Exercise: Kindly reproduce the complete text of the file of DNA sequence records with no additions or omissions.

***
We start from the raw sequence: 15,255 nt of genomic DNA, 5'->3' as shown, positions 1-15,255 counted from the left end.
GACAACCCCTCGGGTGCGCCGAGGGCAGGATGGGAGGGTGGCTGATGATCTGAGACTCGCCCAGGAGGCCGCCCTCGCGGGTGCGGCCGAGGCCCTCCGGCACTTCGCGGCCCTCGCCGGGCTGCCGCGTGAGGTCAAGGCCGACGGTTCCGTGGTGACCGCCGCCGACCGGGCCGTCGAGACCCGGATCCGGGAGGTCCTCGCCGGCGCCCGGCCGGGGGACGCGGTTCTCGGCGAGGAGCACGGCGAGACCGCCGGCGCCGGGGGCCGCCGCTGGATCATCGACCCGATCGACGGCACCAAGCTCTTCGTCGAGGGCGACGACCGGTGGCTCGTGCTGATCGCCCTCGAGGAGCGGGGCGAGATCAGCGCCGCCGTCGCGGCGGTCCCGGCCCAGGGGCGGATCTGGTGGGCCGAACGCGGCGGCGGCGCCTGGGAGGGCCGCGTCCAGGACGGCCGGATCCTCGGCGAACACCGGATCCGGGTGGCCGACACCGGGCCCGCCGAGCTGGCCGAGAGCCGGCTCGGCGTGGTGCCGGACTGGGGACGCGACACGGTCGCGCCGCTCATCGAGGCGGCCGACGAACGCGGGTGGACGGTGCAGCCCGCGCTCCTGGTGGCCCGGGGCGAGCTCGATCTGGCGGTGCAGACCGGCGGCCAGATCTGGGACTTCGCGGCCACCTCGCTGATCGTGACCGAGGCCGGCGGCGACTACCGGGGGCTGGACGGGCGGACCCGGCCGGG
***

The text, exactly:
We start from the raw sequence: 15,255 nt of genomic DNA, 5'->3' as shown, positions 1-15,255 counted from the left end.
GACAACCCCTCGGGTGCGCCGAGGGCAGGATGGGAGGGTGGCTGATGATCTGAGACTCGCCCAGGAGGCCGCCCTCGCGGGTGCGGCCGAGGCCCTCCGGCACTTCGCGGCCCTCGCCGGGCTGCCGCGTGAGGTCAAGGCCGACGGTTCCGTGGTGACCGCCGCCGACCGGGCCGTCGAGACCCGGATCCGGGAGGTCCTCGCCGGCGCCCGGCCGGGGGACGCGGTTCTCGGCGAGGAGCACGGCGAGACCGCCGGCGCCGGGGGCCGCCGCTGGATCATCGACCCGATCGACGGCACCAAGCTCTTCGTCGAGGGCGACGACCGGTGGCTCGTGCTGATCGCCCTCGAGGAGCGGGGCGAGATCAGCGCCGCCGTCGCGGCGGTCCCGGCCCAGGGGCGGATCTGGTGGGCCGAACGCGGCGGCGGCGCCTGGGAGGGCCGCGTCCAGGACGGCCGGATCCTCGGCGAACACCGGATCCGGGTGGCCGACACCGGGCCCGCCGAGCTGGCCGAGAGCCGGCTCGGCGTGGTGCCGGACTGGGGACGCGACACGGTCGCGCCGCTCATCGAGGCGGCCGACGAACGCGGGTGGACGGTGCAGCCCGCGCTCCTGGTGGCCCGGGGCGAGCTCGATCTGGCGGTGCAGACCGGCGGCCAGATCTGGGACTTCGCGGCCACCTCGCTGATCGTGACCGAGGCCGGCGGCGACTACCGGGGGCTGGACGGGCGGACCCGGCCGGG